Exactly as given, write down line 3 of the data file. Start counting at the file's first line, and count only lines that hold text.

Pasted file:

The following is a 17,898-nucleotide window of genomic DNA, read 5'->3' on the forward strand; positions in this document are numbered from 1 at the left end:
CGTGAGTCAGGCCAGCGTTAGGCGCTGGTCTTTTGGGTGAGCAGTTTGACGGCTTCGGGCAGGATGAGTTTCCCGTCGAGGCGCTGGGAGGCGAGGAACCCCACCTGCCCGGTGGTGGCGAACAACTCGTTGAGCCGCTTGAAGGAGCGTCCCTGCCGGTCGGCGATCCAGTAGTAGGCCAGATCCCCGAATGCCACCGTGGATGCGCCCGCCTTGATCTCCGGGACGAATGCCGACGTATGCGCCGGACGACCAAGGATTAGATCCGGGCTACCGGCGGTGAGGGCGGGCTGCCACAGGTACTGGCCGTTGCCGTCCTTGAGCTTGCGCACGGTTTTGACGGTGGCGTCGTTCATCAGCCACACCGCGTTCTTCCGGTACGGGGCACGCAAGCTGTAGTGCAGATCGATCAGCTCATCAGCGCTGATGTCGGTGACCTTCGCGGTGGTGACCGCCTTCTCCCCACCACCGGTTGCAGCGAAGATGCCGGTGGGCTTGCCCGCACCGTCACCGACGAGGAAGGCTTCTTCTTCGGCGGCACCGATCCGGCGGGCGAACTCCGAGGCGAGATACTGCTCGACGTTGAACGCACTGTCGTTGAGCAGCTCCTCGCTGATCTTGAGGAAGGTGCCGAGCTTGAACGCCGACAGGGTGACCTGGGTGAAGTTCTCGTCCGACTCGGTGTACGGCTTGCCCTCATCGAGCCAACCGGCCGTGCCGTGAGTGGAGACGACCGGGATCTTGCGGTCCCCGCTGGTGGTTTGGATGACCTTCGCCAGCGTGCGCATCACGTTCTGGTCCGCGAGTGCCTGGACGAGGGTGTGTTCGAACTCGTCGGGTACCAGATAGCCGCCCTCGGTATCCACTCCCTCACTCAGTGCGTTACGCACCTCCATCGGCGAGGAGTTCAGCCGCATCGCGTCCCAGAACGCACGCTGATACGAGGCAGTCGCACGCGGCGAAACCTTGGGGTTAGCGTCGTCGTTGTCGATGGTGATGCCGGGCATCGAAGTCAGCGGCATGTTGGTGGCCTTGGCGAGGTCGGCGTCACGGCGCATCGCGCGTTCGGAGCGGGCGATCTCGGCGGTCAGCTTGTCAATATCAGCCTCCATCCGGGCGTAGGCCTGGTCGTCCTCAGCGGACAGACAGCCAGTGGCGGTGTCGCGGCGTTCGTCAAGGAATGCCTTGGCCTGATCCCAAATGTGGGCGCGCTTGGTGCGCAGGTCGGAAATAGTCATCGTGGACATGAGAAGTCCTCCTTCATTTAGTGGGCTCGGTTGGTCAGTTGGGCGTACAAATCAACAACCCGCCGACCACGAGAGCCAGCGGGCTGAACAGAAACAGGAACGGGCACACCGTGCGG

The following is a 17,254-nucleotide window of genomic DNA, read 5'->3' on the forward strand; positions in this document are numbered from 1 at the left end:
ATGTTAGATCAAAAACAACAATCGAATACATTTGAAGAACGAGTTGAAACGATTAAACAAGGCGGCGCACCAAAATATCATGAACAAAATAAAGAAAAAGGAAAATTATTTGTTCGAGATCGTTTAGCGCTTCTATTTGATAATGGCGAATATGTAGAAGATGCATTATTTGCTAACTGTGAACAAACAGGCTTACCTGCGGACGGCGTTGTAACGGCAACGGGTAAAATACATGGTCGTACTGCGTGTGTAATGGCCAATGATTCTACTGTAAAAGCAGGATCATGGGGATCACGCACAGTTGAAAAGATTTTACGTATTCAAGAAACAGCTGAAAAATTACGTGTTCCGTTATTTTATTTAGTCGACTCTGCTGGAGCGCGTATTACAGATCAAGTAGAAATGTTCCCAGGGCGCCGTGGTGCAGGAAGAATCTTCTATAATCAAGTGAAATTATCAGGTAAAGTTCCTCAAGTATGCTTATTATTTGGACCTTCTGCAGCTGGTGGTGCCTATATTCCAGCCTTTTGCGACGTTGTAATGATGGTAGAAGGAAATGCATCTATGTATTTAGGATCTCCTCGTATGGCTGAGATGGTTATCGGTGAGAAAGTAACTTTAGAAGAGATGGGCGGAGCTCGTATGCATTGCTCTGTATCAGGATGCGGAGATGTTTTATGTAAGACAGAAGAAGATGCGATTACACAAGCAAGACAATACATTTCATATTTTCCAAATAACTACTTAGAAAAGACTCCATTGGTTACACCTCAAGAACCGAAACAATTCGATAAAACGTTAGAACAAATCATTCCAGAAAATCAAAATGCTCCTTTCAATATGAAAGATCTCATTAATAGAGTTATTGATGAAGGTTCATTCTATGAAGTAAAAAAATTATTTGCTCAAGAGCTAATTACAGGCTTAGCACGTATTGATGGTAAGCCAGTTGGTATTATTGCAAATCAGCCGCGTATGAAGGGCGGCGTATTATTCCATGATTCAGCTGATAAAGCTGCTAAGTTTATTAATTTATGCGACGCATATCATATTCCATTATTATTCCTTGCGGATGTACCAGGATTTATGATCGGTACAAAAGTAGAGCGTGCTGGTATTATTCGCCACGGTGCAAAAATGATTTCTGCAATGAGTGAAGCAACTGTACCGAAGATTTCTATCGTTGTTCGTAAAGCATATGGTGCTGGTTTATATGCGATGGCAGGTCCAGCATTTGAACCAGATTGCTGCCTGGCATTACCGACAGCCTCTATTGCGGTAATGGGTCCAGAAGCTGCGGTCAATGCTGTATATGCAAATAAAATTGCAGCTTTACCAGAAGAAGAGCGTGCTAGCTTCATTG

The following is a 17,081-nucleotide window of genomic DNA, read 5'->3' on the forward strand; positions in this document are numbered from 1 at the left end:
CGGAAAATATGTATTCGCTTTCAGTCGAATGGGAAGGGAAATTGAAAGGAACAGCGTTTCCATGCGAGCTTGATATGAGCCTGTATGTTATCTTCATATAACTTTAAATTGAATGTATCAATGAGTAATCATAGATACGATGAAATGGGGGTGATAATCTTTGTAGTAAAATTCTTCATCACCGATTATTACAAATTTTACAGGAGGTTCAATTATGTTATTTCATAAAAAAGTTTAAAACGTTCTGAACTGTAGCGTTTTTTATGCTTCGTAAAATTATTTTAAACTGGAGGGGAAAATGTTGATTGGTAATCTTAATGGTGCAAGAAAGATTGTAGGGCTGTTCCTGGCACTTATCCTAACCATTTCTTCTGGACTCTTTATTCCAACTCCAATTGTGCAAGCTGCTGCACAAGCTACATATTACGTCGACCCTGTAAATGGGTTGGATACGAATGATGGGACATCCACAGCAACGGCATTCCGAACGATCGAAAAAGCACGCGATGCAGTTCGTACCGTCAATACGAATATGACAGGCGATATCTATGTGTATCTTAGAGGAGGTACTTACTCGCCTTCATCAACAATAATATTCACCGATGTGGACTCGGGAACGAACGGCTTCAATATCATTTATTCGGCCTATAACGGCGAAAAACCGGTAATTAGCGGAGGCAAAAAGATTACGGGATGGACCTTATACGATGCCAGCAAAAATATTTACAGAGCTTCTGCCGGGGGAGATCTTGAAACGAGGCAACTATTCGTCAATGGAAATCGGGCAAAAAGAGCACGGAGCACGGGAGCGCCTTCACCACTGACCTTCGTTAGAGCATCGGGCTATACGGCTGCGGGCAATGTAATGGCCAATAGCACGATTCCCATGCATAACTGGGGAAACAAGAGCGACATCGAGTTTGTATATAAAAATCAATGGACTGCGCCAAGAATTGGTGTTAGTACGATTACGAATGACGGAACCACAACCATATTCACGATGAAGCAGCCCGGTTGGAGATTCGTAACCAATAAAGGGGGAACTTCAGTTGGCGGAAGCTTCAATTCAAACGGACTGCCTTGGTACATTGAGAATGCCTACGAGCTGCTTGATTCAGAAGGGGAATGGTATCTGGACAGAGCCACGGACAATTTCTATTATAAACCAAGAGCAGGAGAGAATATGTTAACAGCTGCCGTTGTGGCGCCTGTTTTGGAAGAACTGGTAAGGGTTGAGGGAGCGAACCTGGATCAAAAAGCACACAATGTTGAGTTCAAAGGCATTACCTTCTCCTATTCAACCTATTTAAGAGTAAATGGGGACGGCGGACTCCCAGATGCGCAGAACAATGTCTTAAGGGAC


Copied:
The following is a 17,254-nucleotide window of genomic DNA, read 5'->3' on the forward strand; positions in this document are numbered from 1 at the left end: